The second event, which takes place on Wednesday at 1500GMT is a talk for the Oxus Society about Chokan Valikhanov, based on my new edition of his writings in English (see below). As the blurb for the event says, “Nick Fielding’s new edited collection of the writings of Chokan Valikhanov brings the brilliance and insights of this young Kazakh intellectual to an English-speaking audience for the first time in more than 150 years. No-one knew the steppes like Valikhanov and his dangerous journeys into Chinese Turkestan have since become legendary. A staunch defender of his people and friend of Dostoyevsky, Potanin and Semenov-Tianshansky, his writings are as fresh today as they were when first written. If you want to attend the talk, further details can be found here. I hope you can join me!
The book launch for my new book, Selected Writings of Chokan Valikhanov: Pioneering Ethnographer and Historian of the Great Steppe, held virtually at the Royal Geographical Society, was a great success, with around 80 attending via Zoom and well over 500 on other media. Thank you to all of you. The book, published by Cambridge University Press, can be downloaded by clicking on this link.
My new book, The Selected Works of Chokan Valihanov, will be launched at the Royal Geographical Society in London on 15th December at 11.00. The event will be online only and will include short speeches and a slide show on the life of this remarkable man. If you would like to attend, please follow this link.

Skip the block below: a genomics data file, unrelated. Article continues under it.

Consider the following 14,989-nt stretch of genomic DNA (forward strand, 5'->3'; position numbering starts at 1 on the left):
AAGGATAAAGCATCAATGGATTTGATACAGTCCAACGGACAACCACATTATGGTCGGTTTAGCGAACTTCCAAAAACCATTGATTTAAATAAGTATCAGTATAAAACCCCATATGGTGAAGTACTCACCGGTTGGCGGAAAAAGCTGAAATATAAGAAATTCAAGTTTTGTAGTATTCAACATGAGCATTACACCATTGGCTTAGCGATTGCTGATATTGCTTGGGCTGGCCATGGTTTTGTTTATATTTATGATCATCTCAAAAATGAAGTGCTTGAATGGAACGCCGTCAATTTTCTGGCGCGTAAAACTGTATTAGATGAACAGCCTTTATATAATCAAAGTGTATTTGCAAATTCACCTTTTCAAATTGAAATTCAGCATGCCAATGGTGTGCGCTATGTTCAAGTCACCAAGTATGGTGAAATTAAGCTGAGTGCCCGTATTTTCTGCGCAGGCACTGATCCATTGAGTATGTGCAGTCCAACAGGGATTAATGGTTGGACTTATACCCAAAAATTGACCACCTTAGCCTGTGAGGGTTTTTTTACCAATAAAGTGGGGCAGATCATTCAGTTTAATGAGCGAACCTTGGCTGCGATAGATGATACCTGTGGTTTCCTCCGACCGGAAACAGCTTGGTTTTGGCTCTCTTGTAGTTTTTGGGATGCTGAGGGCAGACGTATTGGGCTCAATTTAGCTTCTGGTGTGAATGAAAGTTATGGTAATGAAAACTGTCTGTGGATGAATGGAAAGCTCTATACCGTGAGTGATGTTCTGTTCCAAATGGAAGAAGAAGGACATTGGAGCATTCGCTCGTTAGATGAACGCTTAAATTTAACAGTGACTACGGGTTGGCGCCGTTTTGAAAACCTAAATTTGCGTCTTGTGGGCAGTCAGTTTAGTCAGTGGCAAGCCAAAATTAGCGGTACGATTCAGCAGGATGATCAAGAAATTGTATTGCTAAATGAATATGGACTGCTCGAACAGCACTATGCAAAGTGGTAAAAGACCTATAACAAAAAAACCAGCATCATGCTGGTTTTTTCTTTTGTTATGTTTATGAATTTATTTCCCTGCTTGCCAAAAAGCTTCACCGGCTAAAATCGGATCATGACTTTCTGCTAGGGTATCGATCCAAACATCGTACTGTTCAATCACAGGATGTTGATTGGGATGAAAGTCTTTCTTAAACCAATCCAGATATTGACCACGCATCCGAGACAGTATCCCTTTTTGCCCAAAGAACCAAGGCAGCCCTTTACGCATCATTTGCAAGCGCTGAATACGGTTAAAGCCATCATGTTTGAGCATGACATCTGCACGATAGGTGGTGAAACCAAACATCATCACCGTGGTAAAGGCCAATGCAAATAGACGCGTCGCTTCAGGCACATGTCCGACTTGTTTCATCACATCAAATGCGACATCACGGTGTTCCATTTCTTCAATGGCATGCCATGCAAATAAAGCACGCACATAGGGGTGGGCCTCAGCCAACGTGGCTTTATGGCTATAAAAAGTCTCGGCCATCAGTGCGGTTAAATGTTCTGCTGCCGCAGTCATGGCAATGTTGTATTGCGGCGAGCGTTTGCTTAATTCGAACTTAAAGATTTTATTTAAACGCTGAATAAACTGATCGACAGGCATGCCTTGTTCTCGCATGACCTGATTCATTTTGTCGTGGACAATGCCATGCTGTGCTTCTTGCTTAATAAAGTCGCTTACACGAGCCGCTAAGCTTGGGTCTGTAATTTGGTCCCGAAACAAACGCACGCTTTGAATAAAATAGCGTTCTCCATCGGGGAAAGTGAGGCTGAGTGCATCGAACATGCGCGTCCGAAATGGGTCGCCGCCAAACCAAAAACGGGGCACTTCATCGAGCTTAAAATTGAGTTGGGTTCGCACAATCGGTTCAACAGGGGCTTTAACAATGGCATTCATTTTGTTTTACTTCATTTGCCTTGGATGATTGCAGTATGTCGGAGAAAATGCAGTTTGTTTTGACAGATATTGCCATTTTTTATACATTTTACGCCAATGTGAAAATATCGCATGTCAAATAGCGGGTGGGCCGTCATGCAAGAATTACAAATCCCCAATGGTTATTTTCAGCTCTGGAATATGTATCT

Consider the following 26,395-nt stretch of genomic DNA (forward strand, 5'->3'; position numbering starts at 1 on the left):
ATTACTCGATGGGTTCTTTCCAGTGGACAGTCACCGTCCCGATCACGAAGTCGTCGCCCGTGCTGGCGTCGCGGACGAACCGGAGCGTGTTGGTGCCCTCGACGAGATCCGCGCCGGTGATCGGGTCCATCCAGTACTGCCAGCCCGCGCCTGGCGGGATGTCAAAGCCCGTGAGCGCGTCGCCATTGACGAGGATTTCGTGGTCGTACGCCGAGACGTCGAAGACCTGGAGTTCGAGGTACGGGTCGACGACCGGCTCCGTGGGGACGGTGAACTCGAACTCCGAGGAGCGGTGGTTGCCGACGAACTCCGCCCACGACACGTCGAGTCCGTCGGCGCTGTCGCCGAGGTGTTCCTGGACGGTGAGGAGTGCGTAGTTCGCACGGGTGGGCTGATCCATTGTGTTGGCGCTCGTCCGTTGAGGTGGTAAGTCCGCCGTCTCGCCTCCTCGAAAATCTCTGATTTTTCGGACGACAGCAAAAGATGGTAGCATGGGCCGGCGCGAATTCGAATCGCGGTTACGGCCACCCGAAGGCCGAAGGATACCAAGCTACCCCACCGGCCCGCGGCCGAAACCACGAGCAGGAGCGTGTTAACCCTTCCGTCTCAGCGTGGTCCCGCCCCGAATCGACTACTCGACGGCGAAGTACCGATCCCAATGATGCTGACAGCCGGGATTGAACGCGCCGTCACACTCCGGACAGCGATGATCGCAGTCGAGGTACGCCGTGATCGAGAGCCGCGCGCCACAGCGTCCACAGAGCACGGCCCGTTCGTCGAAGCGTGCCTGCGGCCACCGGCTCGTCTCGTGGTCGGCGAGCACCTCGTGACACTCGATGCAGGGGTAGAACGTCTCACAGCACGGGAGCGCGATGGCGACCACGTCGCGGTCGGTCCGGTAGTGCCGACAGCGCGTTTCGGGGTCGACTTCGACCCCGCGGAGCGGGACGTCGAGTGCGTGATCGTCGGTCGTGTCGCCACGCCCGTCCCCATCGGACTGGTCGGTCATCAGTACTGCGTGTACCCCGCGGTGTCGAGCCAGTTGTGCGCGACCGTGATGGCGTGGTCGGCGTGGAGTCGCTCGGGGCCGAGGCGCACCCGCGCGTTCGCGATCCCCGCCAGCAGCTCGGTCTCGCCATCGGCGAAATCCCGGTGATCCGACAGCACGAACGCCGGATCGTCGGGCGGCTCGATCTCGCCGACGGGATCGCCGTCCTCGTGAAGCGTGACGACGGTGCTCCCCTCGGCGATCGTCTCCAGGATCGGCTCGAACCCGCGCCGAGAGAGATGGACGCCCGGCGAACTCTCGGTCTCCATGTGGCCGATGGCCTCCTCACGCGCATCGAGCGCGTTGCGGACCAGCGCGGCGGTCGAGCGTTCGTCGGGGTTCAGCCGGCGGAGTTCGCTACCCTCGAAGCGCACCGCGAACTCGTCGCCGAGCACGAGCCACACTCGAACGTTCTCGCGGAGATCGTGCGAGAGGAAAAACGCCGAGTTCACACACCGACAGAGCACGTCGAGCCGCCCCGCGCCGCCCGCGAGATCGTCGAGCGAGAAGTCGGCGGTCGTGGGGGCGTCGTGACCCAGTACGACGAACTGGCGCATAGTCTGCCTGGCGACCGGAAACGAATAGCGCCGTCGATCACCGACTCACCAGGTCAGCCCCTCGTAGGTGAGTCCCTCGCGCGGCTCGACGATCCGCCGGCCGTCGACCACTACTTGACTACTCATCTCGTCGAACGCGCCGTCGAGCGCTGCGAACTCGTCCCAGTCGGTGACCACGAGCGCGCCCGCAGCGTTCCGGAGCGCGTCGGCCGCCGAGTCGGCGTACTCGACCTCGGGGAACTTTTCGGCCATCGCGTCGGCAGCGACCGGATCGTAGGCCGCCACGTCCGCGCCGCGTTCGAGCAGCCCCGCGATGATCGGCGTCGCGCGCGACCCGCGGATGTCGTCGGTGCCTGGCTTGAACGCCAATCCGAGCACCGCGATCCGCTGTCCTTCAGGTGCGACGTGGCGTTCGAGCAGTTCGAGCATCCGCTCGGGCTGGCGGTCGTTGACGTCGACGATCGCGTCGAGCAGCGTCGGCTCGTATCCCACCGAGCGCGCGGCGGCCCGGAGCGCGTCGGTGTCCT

For some time I have been interested in the remarkable travels of Dr Henry Lansdell, a Victorian-era priest who travelled for thousands of miles throughout Siberia and Central Asia in the late nineteenth century. Travelling alone, he made a pledge to visit every hospital and prison in these regions and to leave religious tracts behind him, usually in the local language. Lansdell wrote three double-volume books on his travels which to this day remain some of the best of their kind, stuffed full of interesting details and photogravure illustrations based on the many photographs he took along the way.
I have already written a substantial article for Asian Textiles (subscription required) about Lansdell and the many wonderful objects he brought back from his travels and donated to various museums across the country. I will no doubt write more about him in the future. But for now I want to solve one mystery: where are the many hundreds of photographs that Lansdell took during his journeys? Although technology at the time (1880s) did not allow them to be reproduced directly, his photos were used in his books through the medium of photogravure ie engraving the details of the photo onto a copper sheet which was then used for printing.